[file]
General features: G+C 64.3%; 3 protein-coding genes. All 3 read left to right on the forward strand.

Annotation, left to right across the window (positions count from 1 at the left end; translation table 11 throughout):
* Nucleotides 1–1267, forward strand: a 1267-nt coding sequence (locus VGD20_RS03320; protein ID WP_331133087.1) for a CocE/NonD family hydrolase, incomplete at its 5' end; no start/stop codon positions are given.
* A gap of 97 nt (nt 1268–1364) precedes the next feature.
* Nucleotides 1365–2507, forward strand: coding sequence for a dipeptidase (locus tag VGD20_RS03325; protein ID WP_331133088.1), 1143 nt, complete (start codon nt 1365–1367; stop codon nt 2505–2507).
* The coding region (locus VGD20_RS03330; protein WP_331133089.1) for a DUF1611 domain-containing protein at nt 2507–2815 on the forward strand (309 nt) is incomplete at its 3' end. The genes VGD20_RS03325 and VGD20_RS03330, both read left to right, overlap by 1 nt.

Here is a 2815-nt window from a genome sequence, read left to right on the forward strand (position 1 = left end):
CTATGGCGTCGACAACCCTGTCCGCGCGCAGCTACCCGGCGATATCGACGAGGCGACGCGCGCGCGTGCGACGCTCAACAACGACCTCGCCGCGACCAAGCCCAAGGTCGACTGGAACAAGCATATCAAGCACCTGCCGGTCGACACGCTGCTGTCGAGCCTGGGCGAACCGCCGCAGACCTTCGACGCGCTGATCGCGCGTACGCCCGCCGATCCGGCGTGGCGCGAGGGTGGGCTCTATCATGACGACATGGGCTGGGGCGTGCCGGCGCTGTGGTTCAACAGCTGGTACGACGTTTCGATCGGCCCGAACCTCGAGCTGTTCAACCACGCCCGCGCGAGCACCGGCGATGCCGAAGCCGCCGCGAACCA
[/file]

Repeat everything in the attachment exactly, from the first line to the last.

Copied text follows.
General features: G+C 64.3%; 3 protein-coding genes. All 3 read left to right on the forward strand.

Annotation, left to right across the window (positions count from 1 at the left end; translation table 11 throughout):
* Nucleotides 1–1267, forward strand: a 1267-nt coding sequence (locus VGD20_RS03320; protein ID WP_331133087.1) for a CocE/NonD family hydrolase, incomplete at its 5' end; no start/stop codon positions are given.
* A gap of 97 nt (nt 1268–1364) precedes the next feature.
* Nucleotides 1365–2507, forward strand: coding sequence for a dipeptidase (locus tag VGD20_RS03325; protein ID WP_331133088.1), 1143 nt, complete (start codon nt 1365–1367; stop codon nt 2505–2507).
* The coding region (locus VGD20_RS03330; protein WP_331133089.1) for a DUF1611 domain-containing protein at nt 2507–2815 on the forward strand (309 nt) is incomplete at its 3' end. The genes VGD20_RS03325 and VGD20_RS03330, both read left to right, overlap by 1 nt.

Here is a 2815-nt window from a genome sequence, read left to right on the forward strand (position 1 = left end):
CTATGGCGTCGACAACCCTGTCCGCGCGCAGCTACCCGGCGATATCGACGAGGCGACGCGCGCGCGTGCGACGCTCAACAACGACCTCGCCGCGACCAAGCCCAAGGTCGACTGGAACAAGCATATCAAGCACCTGCCGGTCGACACGCTGCTGTCGAGCCTGGGCGAACCGCCGCAGACCTTCGACGCGCTGATCGCGCGTACGCCCGCCGATCCGGCGTGGCGCGAGGGTGGGCTCTATCATGACGACATGGGCTGGGGCGTGCCGGCGCTGTGGTTCAACAGCTGGTACGACGTTTCGATCGGCCCGAACCTCGAGCTGTTCAACCACGCCCGCGCGAGCACCGGCGATGCCGAAGCCGCCGCGAACCA